The purchase of a cemetery plot involves many different considerations besides cost. The location of the cemetery, whether it meets the requirements of your family’s religion, and the particular rules and requirements of the cemetery are important, as well.
Cost. Cemetery plots can be expensive, especially in metropolitan areas. Most, but not all, require you to purchase a grave liner in addition to the plot itself, and that will add several hundred dollars. There are substantial charges — usually hundreds of dollars — to open the grave for interment and then fill it back in. Perpetual care on a cemetery plot sometimes is included in the purchase price, but not always, so it’s important to clarify that point before buying the site or service. If it’s not included, look for a separate endowment care fee for maintenance and grounds keeping. For suggestions on cutting cemetery costs, click HERE.
If you plan to bury your loved one’s cremated remains in a mausoleum or columbarium, you will need to purchase a crypt and pay opening and closing fees as well as charges for endowment care and other services. Note that the FTC’s Funeral Rule does not cover cemeteries and mausoleums unless they sell both funeral goods and funeral services.
Specific Considerations. Before making a purchase, ensure that you understand the cemetery’s specific rules and regulations. These vary by location, so ask all of the questions that may be important to you:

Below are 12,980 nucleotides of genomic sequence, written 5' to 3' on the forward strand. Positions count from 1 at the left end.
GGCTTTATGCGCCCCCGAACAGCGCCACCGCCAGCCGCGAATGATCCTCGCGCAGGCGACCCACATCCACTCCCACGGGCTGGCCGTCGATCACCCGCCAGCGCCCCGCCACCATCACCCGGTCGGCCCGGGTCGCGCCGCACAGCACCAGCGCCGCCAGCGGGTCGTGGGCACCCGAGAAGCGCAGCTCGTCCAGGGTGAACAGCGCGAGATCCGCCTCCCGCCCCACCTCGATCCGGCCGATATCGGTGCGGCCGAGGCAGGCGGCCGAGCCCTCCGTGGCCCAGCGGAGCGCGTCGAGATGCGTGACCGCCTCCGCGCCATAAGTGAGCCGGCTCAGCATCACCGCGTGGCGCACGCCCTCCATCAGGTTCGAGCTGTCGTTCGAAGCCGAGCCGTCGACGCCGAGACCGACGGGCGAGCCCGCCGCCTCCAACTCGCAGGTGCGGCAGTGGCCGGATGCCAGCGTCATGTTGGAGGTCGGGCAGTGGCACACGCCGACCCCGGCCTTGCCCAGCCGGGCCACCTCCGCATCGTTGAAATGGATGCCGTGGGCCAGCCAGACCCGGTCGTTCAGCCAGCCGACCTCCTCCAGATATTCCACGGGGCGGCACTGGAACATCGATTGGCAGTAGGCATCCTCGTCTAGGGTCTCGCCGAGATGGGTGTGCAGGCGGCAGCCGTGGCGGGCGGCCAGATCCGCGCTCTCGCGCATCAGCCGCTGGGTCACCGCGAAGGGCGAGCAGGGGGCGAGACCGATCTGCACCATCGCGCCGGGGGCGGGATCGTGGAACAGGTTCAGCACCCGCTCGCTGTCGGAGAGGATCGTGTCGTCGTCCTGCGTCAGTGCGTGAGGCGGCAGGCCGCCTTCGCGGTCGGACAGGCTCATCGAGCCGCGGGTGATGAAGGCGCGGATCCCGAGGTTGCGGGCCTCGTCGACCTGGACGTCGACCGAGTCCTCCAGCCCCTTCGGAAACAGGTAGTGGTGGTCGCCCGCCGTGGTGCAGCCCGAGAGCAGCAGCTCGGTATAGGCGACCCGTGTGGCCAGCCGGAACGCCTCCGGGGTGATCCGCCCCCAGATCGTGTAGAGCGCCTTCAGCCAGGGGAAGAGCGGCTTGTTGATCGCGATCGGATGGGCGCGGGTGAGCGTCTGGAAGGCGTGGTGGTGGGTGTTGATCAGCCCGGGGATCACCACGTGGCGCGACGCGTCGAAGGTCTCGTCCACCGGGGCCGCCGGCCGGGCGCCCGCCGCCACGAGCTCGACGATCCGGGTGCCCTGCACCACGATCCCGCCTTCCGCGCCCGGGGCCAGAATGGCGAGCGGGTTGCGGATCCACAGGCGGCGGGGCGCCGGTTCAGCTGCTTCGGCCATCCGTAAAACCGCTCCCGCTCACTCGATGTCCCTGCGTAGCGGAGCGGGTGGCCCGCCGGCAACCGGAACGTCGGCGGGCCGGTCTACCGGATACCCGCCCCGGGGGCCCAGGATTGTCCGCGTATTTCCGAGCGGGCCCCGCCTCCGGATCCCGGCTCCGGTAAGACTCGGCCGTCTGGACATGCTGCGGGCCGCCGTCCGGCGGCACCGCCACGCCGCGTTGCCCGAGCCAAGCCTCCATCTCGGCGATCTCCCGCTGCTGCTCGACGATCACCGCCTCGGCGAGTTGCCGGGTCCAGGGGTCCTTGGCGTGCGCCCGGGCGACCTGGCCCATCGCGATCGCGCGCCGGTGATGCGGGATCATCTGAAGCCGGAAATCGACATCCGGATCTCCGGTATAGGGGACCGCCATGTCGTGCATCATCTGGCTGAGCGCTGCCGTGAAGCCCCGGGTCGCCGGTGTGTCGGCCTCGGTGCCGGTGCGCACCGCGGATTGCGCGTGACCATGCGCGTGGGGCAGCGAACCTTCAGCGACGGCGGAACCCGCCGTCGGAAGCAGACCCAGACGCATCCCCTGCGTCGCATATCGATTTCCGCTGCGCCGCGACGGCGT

- Are artificial flowers allowed?
- What types of containers are approved for fresh-cut flowers?
- Are potted plants allowed?
- Are decorations (flags, pinwheels, solar lights, shells, etc.) allowed? How about holiday decorations?
- Are flowers removed on a regular basis and, if so, what is the schedule?
- Is landscaping (rocks, planted flowers, special grass, shepherd’s hook for hanging basket, etc.) allowed? If so, what are the restrictions?
- May pets visit the gravesite?
- What are the cemetery visiting hours?
- Are there any restrictions on burial vaults purchased elsewhere?
- How long will the temporary marker remain in place?
- What types of monuments or memorials are allowed?
- Do monument plans have to be approved in advance? Are there restrictions on their placement?
- How soon after the burial is the ground seeded or sodded?
- Whose responsibility is it to repair any damage to the headstone from natural causes? From vandalism?
- Is embalming required for burial in a mausoleum?
- May two people’s cremains share one niche?
- If buying cremains, is an urn required?
- How flat are the available plots? How far from the road? Are they near shade? Are the subject to flooding in heavy rains?
U.S. veterans are entitled to a free burial in a national cemetery and a grave marker. There are no charges for opening or closing the grave, for a vault or liner, or for setting the marker in a national cemetery. Many states have established veterans cemeteries; eligibility requirements and other details vary. For more information about veteran benefits, click HERE.